A. A. Luce
Arthur Aston Luce MC (21 August 1882 – 28 June 1977) was professor of philosophy at Trinity College, Dublin and also Precentor of St Patrick's Cathedral, Dublin (1952–1973). Luce held many clerical appointments, including Vice-Provost of Trinity from 1946-1952. He was widely known as an authority on the philosopher George Berkeley. His fellowship of Trinity College from 1912 to 1977 is a record.
Luce was born in Gloucester on 21 August 1882. He was the fourth son of the Reverend John James Luce and Alice Luce (née Stubbs). He was educated at Lindley Lodge School and Eastbourne College. He entered Trinity College, Dublin in 1901. He obtained his BA in 1905, BD in 1908 and MA in 1911.
Early academic work
Luce's earlier work focuses largely on theological matters within Christianity. His academic career was interrupted by World War I, in which he served with the 12th Royal Irish Rifles. He was awarded the Military Cross in 1917. After the war, he published "Monophysitism Past and Present" (1921) which deals with the nature of Jesus and his relationship to the world. The following year, he published his Donnellan Lectures on Henri Bergson where he examined issues in psychology and evolution as well as religion.
Work on Berkeley
From the 1930s, Luce became interested in the Irish philosopher George Berkeley. Luce felt many of the previous studies of Berkeley were in many ways inadequate and sometimes wrong. His unearthing of new sources on Berkeley as well as better ways of interpreting existing sources guided Luce's work in this direction. Luce stressed the role of the French monk Malebranche on influencing the thought of the young Berkeley. Prior to Luce's Berkeley and Malebranche (1934) Berkeley had been seen almost solely in the patrimony of John Locke and empiricism.
Berkeley's mature philosophy was given lucid exposition by Luce in his 1945 work "Berkeley's Immaterialism". Along with Thomas Edmund Jessop  he edited The Works of George Berkeley (in nine volumes, 1948–1957).
Luce was not only a Berkeley scholar but came to be a believer in Berkelianism itself. In "Sense without Matter" (1954) Luce attempts to bring Berkeley up to date by modernising the philosophers vocabulary and putting the issues Berkeley faced in today's terms. In this work, Luce also treats of the Biblical account of matter (or rather the lack of such an account) and the psychology of perception and nature.
Berkeley's personal reputation among historians and the public was also an area which Luce felt needed correcting and updating. Some studies of Berkeley had contributed to his reputation as a dreamer or a loner who often hid his real views. Luce's "Life of George Berkeley, Bishop of Cloyne" (1949) takes aim at this picture of Berkeley and by careful use of (often new) sources paints a more grounded picture of the man.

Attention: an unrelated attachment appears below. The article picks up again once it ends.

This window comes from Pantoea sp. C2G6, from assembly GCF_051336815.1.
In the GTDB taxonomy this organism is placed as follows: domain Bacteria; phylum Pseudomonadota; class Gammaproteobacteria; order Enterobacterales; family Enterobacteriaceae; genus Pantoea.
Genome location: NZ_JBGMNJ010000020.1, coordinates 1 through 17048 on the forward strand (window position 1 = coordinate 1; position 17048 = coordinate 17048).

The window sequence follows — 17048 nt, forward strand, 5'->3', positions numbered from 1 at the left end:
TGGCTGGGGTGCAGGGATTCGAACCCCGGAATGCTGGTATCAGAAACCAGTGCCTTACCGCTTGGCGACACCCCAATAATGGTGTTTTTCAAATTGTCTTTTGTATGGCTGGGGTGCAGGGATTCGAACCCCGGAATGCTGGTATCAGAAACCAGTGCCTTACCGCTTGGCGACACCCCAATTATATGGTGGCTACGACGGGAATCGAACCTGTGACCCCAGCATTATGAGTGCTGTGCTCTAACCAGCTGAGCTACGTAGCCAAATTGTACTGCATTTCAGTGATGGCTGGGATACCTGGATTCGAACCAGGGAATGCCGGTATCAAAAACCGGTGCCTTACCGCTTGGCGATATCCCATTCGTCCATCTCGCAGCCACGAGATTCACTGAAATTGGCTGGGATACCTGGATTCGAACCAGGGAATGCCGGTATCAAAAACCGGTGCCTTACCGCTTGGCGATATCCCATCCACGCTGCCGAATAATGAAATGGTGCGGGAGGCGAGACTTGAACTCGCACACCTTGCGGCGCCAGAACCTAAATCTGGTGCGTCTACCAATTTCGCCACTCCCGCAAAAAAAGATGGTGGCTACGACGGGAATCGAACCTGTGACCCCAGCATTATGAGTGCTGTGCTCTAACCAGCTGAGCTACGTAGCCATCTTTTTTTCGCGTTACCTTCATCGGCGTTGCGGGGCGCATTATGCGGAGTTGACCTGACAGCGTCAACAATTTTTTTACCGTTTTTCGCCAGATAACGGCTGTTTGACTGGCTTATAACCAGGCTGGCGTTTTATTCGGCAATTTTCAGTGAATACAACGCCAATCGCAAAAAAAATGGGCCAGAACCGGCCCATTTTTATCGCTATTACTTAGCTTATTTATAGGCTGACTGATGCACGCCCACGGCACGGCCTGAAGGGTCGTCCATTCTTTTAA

In 1918, Luce married Lilian Mary Thomson with whom he had three children. Tragically, his wife and young daughter drowned in 1940. His elder son Professor John Victor Luce(1920-2011) was also a academic at Trinity and also served as Vice-Provost. His original academic work and numerous administrative and clerical appointments earned him a solid local and international reputation. He was regarded as a fine preacher and respected tutor. His hobbies were chess and particularly angling on which he wrote a book ("Fishing and Thinking" 1959) which is regarded highly among anglers: to his freshmen philosophy students, he would muse, "fishing and philosophy: trout and truth!" He died, shortly after an assault, on 28 June 1977.
- Berkeley and Malebranche Oxford: 1934.
- Luce, A. A. Berkeley and Malebranche. A Study in the Origins of Berkeley's Thought. New York: Oxford, 1967. Repr. of 1934 ed. with new Preface.
- Luce, A. A. Berkeley and Malebranche - A Study in the Origins of Berkeley's Thought. - READ BOOKS, 2008. ISBN 1-4437-2838-1 ISBN 9781443728386 (Google Books)
- Download Luce A. A. Berkeley and Malebranche in DjVu and other formats from Internet Archive
- Berkeley's Immaterialism: A Commentary on his "A Treatise Concerning the Principles of Human Knowledge". London: Thomas Nelson, 1945.
- Sense Without Matter, or Direct Perception. Edinburgh: Thomas Nelson, 1954
- Teach Yourself Logic. London: The English Universities Press, 1958
- published in the U.S.A. as Teach Yourself Logic to Think More Clearly. New York: Association Press, 1959
- with T. E. Jessop. A bibliography of George Berkeley. 2nd. edn. - Springer, 1968. ISBN 90-247-1577-6 ISBN 9789024715770
- The Dialectic of Immaterialism: An Account of the Making of Berkeley's Principles. - London: Hodder and Stoughton, 1963.
- Fishing and Thinking. London: Hodder and Stoughton, 1959
- A History of Dublin Chess Club, Luce, Dr. A. A., Dublin 1967.
- A Dictionary of Irish Biography, edited by Henry Boylan, Third Edition, Gill and MacMillan 1998, pp. 226–227.
- Mccormack. (2001) Blackwell Companion to Modern Irish Culture, Blackwell Publishing. p. 361. ISBN 0-631-22817-9.
- Luce, John Victor - "A Memoir of A.A. Luce" 1990 Intro. to "Fishing and Thinking" (1993) Ragged Mountain Press pp. 1–7.
- Bettcher, Talia Mae (Ph.D., California State University) LUCE, Arthur Aston - In: Dictionary of Twentieth Century British Philosophers. Ed by S. Brown. Thoemmes Continuum, 2005. pp. 590–594.
- McKim, R. Luce's account of the development of Berkeley's immaterialism. - Journal of the History of Ideas. - Philadelphia, 1987. - Vol. 48. - N 4. - pp. 649–669.